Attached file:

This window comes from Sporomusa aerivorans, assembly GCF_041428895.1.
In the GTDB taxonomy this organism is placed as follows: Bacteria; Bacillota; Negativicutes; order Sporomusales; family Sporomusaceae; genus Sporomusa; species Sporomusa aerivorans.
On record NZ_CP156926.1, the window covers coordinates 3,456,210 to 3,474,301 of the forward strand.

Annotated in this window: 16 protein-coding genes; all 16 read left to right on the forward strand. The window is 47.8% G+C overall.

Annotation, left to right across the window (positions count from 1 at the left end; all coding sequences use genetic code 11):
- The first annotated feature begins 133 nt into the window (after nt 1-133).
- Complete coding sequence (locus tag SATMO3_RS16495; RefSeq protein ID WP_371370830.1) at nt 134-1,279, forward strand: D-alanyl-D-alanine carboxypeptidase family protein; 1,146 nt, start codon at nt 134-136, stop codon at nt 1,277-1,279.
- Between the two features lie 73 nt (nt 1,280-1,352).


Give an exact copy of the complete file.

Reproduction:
This window comes from Sporomusa aerivorans, assembly GCF_041428895.1.
In the GTDB taxonomy this organism is placed as follows: Bacteria; Bacillota; Negativicutes; order Sporomusales; family Sporomusaceae; genus Sporomusa; species Sporomusa aerivorans.
On record NZ_CP156926.1, the window covers coordinates 3,456,210 to 3,474,301 of the forward strand.

Annotated in this window: 16 protein-coding genes; all 16 read left to right on the forward strand. The window is 47.8% G+C overall.

Annotation, left to right across the window (positions count from 1 at the left end; all coding sequences use genetic code 11):
- The first annotated feature begins 133 nt into the window (after nt 1-133).
- Complete coding sequence (locus tag SATMO3_RS16495; RefSeq protein ID WP_371370830.1) at nt 134-1,279, forward strand: D-alanyl-D-alanine carboxypeptidase family protein; 1,146 nt, start codon at nt 134-136, stop codon at nt 1,277-1,279.
- Between the two features lie 73 nt (nt 1,280-1,352).